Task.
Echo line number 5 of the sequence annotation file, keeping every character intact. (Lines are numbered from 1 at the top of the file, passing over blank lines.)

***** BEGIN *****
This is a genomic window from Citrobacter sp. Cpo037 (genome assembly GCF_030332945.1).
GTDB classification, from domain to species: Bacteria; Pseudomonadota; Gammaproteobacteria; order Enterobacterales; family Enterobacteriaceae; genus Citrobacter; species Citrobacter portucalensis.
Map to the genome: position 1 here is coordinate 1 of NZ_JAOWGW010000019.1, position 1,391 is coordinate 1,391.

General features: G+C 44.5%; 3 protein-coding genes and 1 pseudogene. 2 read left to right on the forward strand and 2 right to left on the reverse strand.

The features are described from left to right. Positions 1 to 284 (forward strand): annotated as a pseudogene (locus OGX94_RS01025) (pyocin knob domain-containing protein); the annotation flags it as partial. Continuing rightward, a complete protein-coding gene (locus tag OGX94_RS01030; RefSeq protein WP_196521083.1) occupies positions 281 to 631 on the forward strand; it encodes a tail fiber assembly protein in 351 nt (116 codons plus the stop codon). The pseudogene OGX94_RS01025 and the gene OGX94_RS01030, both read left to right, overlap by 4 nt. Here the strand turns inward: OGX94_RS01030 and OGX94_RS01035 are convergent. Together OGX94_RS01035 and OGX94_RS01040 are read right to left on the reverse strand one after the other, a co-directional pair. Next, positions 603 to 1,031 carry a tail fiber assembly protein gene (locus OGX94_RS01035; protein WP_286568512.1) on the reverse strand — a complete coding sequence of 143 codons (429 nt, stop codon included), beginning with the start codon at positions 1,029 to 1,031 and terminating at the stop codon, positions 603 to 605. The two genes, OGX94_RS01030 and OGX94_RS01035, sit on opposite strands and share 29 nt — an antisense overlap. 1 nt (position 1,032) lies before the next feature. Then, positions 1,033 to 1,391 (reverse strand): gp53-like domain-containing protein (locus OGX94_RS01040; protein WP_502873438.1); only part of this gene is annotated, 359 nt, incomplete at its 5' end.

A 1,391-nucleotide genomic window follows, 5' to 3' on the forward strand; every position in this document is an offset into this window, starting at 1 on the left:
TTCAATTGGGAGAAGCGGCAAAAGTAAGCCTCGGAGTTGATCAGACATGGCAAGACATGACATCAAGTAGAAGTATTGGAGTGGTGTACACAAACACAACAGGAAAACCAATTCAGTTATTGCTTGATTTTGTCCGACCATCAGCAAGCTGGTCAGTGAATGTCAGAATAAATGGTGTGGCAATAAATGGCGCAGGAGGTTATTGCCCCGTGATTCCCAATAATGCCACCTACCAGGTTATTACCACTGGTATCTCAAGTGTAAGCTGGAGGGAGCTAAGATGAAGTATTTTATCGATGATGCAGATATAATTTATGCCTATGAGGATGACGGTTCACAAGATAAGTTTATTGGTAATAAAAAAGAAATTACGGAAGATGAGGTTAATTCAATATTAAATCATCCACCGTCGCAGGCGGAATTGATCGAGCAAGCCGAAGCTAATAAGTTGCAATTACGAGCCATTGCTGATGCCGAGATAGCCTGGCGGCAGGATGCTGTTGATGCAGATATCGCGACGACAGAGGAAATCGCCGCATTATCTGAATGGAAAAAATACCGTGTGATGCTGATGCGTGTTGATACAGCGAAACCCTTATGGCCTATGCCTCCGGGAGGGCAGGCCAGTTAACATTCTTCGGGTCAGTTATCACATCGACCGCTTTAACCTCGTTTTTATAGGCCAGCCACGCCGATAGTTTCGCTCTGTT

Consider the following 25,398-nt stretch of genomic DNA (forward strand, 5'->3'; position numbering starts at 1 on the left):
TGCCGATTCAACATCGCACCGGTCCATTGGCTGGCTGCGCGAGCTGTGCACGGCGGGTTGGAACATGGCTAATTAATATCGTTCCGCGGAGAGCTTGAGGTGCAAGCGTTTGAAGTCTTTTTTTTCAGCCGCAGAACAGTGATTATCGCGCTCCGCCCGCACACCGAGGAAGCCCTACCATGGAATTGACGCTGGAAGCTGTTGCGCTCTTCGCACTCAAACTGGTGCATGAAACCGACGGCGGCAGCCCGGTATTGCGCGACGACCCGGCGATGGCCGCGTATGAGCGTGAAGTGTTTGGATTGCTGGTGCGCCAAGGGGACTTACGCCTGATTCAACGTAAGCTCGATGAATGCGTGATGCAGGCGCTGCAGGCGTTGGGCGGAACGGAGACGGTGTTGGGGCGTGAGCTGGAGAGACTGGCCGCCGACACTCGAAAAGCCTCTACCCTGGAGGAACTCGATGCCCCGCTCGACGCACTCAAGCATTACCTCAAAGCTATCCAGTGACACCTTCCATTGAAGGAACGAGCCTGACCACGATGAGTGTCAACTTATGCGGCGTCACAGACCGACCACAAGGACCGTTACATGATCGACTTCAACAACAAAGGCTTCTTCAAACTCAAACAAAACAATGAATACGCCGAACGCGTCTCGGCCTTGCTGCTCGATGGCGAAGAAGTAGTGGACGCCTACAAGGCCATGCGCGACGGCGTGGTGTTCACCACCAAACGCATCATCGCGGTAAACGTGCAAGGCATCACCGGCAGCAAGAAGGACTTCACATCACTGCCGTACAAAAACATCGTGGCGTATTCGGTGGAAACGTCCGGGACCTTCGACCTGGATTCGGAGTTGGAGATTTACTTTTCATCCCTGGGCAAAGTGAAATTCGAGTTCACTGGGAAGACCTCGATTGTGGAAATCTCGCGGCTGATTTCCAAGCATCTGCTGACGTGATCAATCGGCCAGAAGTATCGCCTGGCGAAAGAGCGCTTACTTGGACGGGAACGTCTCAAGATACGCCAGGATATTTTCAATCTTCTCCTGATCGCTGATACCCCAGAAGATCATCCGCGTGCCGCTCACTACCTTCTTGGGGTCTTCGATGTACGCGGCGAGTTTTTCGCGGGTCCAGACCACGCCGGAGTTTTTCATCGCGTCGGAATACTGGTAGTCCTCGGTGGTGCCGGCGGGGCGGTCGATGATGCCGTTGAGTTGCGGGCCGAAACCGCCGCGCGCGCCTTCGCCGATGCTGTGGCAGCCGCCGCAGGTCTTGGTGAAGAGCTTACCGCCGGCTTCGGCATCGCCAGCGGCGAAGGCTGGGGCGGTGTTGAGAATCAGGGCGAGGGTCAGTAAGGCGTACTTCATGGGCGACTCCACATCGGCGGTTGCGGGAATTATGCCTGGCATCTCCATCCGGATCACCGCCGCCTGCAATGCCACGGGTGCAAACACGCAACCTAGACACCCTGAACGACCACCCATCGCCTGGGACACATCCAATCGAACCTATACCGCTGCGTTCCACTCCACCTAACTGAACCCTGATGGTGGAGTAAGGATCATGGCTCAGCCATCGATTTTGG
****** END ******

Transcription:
The features are described from left to right. Positions 1 to 284 (forward strand): annotated as a pseudogene (locus OGX94_RS01025) (pyocin knob domain-containing protein); the annotation flags it as partial. Continuing rightward, a complete protein-coding gene (locus tag OGX94_RS01030; RefSeq protein WP_196521083.1) occupies positions 281 to 631 on the forward strand; it encodes a tail fiber assembly protein in 351 nt (116 codons plus the stop codon). The pseudogene OGX94_RS01025 and the gene OGX94_RS01030, both read left to right, overlap by 4 nt. Here the strand turns inward: OGX94_RS01030 and OGX94_RS01035 are convergent. Together OGX94_RS01035 and OGX94_RS01040 are read right to left on the reverse strand one after the other, a co-directional pair. Next, positions 603 to 1,031 carry a tail fiber assembly protein gene (locus OGX94_RS01035; protein WP_286568512.1) on the reverse strand — a complete coding sequence of 143 codons (429 nt, stop codon included), beginning with the start codon at positions 1,029 to 1,031 and terminating at the stop codon, positions 603 to 605. The two genes, OGX94_RS01030 and OGX94_RS01035, sit on opposite strands and share 29 nt — an antisense overlap. 1 nt (position 1,032) lies before the next feature. Then, positions 1,033 to 1,391 (reverse strand): gp53-like domain-containing protein (locus OGX94_RS01040; protein WP_502873438.1); only part of this gene is annotated, 359 nt, incomplete at its 5' end.